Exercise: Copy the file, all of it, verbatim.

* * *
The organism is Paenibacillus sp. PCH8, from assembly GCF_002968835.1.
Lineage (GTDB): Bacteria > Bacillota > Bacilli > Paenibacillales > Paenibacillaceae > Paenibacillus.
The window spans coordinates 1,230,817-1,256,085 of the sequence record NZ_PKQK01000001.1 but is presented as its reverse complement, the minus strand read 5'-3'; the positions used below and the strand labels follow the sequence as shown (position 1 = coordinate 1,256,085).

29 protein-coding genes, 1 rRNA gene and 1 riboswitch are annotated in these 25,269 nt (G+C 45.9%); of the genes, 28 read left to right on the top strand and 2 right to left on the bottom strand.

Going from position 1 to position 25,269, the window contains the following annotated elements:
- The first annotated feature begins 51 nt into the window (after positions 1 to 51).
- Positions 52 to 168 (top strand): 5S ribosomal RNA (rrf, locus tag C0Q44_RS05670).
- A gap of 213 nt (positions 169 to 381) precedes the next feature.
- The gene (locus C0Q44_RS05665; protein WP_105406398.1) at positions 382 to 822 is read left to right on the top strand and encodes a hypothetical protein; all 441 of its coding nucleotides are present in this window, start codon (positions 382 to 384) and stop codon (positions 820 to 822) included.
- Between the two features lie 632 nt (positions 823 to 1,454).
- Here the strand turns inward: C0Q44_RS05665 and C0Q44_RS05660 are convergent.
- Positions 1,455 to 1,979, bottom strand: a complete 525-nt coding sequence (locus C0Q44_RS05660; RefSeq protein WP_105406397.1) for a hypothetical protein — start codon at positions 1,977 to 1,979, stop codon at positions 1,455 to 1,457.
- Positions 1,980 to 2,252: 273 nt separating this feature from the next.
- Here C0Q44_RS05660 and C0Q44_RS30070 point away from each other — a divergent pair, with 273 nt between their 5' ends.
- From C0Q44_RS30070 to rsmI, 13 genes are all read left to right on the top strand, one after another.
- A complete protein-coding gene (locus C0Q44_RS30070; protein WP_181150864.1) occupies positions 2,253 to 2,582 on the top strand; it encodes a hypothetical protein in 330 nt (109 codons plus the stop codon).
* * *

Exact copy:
The organism is Paenibacillus sp. PCH8, from assembly GCF_002968835.1.
Lineage (GTDB): Bacteria > Bacillota > Bacilli > Paenibacillales > Paenibacillaceae > Paenibacillus.
The window spans coordinates 1,230,817-1,256,085 of the sequence record NZ_PKQK01000001.1 but is presented as its reverse complement, the minus strand read 5'-3'; the positions used below and the strand labels follow the sequence as shown (position 1 = coordinate 1,256,085).

29 protein-coding genes, 1 rRNA gene and 1 riboswitch are annotated in these 25,269 nt (G+C 45.9%); of the genes, 28 read left to right on the top strand and 2 right to left on the bottom strand.

Going from position 1 to position 25,269, the window contains the following annotated elements:
- The first annotated feature begins 51 nt into the window (after positions 1 to 51).
- Positions 52 to 168 (top strand): 5S ribosomal RNA (rrf, locus tag C0Q44_RS05670).
- A gap of 213 nt (positions 169 to 381) precedes the next feature.
- The gene (locus C0Q44_RS05665; protein WP_105406398.1) at positions 382 to 822 is read left to right on the top strand and encodes a hypothetical protein; all 441 of its coding nucleotides are present in this window, start codon (positions 382 to 384) and stop codon (positions 820 to 822) included.
- Between the two features lie 632 nt (positions 823 to 1,454).
- Here the strand turns inward: C0Q44_RS05665 and C0Q44_RS05660 are convergent.
- Positions 1,455 to 1,979, bottom strand: a complete 525-nt coding sequence (locus C0Q44_RS05660; RefSeq protein WP_105406397.1) for a hypothetical protein — start codon at positions 1,977 to 1,979, stop codon at positions 1,455 to 1,457.
- Positions 1,980 to 2,252: 273 nt separating this feature from the next.
- Here C0Q44_RS05660 and C0Q44_RS30070 point away from each other — a divergent pair, with 273 nt between their 5' ends.
- From C0Q44_RS30070 to rsmI, 13 genes are all read left to right on the top strand, one after another.
- A complete protein-coding gene (locus C0Q44_RS30070; protein WP_181150864.1) occupies positions 2,253 to 2,582 on the top strand; it encodes a hypothetical protein in 330 nt (109 codons plus the stop codon).